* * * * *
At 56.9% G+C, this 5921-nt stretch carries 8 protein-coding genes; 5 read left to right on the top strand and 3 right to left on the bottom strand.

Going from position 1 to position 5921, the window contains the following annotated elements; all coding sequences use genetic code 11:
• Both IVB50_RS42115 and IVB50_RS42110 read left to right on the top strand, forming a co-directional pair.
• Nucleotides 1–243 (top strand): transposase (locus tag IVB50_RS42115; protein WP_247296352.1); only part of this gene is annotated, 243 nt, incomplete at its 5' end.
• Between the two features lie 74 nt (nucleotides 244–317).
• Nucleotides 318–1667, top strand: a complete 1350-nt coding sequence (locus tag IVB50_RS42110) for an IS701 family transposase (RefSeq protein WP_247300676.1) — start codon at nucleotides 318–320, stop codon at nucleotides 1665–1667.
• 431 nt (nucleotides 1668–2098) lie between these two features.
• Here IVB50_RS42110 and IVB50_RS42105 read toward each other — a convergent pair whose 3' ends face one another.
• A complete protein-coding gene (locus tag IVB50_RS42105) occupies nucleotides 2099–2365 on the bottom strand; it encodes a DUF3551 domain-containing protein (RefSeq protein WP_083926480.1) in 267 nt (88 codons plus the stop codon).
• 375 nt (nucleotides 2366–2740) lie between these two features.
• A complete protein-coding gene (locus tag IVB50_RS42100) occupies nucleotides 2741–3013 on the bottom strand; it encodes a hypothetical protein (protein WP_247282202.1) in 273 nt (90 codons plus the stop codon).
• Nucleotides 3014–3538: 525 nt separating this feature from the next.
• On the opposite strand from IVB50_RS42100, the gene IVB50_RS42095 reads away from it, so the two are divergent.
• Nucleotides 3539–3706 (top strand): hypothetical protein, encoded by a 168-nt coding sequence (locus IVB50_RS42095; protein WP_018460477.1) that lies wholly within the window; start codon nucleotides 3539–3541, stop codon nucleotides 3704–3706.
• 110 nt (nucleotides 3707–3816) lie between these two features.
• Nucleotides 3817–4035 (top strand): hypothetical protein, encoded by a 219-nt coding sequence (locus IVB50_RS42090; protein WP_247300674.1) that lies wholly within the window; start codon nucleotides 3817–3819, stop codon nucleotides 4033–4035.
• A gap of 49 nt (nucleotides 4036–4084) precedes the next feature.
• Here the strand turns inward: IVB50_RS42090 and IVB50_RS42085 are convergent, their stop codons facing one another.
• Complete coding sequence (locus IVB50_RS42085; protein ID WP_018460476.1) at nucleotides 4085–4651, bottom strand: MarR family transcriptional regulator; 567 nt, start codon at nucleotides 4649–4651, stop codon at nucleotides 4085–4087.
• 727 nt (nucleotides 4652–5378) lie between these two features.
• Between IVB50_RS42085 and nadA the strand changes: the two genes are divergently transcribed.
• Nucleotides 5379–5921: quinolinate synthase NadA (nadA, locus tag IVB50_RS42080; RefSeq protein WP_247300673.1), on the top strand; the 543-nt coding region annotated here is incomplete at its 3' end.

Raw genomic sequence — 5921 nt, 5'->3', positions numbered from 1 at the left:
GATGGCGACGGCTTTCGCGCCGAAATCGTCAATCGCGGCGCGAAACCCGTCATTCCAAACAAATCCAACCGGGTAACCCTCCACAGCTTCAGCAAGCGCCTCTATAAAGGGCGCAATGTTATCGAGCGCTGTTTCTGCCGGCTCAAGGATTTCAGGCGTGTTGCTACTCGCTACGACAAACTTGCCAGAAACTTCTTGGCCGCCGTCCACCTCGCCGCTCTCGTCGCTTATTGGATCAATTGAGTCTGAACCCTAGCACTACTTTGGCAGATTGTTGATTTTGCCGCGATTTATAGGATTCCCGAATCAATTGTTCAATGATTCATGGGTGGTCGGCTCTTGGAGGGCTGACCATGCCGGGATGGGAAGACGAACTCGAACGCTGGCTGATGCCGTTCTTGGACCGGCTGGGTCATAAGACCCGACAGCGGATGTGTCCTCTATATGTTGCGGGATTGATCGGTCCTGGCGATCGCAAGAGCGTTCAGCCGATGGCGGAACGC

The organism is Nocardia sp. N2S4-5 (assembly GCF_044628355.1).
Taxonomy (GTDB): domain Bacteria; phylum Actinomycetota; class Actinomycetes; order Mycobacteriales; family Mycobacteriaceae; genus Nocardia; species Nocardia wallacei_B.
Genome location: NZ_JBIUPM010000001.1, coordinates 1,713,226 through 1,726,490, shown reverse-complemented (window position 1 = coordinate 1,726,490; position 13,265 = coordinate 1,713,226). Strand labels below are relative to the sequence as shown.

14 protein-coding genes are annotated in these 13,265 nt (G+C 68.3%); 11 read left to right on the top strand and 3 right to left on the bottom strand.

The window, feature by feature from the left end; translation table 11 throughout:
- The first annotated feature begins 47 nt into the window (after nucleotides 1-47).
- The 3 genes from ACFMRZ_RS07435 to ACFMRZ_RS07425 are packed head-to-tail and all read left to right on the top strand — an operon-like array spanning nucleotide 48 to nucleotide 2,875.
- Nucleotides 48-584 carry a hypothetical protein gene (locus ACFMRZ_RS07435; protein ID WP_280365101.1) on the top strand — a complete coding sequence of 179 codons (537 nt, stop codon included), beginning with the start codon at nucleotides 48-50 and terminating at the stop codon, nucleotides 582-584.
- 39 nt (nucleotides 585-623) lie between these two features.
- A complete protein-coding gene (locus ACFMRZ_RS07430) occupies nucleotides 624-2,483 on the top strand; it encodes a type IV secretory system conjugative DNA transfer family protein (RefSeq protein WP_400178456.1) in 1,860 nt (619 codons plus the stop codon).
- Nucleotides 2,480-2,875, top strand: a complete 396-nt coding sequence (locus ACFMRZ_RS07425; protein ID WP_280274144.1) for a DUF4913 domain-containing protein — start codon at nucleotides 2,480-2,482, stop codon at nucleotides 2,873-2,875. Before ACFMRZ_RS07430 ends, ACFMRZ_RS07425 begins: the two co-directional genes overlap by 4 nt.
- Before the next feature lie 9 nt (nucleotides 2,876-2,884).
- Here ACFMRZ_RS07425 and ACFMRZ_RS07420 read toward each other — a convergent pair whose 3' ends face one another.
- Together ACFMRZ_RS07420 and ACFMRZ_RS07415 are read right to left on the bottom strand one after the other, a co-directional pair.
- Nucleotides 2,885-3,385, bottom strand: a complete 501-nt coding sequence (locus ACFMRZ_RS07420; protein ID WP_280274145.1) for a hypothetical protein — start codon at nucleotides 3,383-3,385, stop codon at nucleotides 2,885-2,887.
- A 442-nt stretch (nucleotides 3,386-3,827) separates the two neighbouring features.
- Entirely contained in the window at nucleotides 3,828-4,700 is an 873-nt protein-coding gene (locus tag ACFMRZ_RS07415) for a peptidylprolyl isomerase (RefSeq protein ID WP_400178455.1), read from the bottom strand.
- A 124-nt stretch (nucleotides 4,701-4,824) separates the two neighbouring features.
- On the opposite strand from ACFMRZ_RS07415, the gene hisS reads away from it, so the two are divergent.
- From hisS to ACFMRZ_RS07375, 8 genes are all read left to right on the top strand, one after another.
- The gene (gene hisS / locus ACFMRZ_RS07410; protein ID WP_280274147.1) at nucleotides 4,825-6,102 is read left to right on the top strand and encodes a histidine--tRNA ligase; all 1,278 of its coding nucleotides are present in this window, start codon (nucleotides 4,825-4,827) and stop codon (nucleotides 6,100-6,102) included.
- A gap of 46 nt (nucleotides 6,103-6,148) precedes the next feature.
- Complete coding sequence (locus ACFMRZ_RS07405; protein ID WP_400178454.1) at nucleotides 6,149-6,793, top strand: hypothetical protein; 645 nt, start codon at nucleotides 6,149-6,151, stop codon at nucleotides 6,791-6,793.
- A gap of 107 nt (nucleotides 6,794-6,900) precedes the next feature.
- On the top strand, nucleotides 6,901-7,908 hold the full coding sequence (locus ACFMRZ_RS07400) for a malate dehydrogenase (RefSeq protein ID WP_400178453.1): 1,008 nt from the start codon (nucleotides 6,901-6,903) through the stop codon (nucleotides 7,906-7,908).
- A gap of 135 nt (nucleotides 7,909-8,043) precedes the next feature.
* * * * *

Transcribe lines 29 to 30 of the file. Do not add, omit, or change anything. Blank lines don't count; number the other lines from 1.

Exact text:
The window, feature by feature from the left end; translation table 11 throughout:
- The first annotated feature begins 47 nt into the window (after nucleotides 1-47).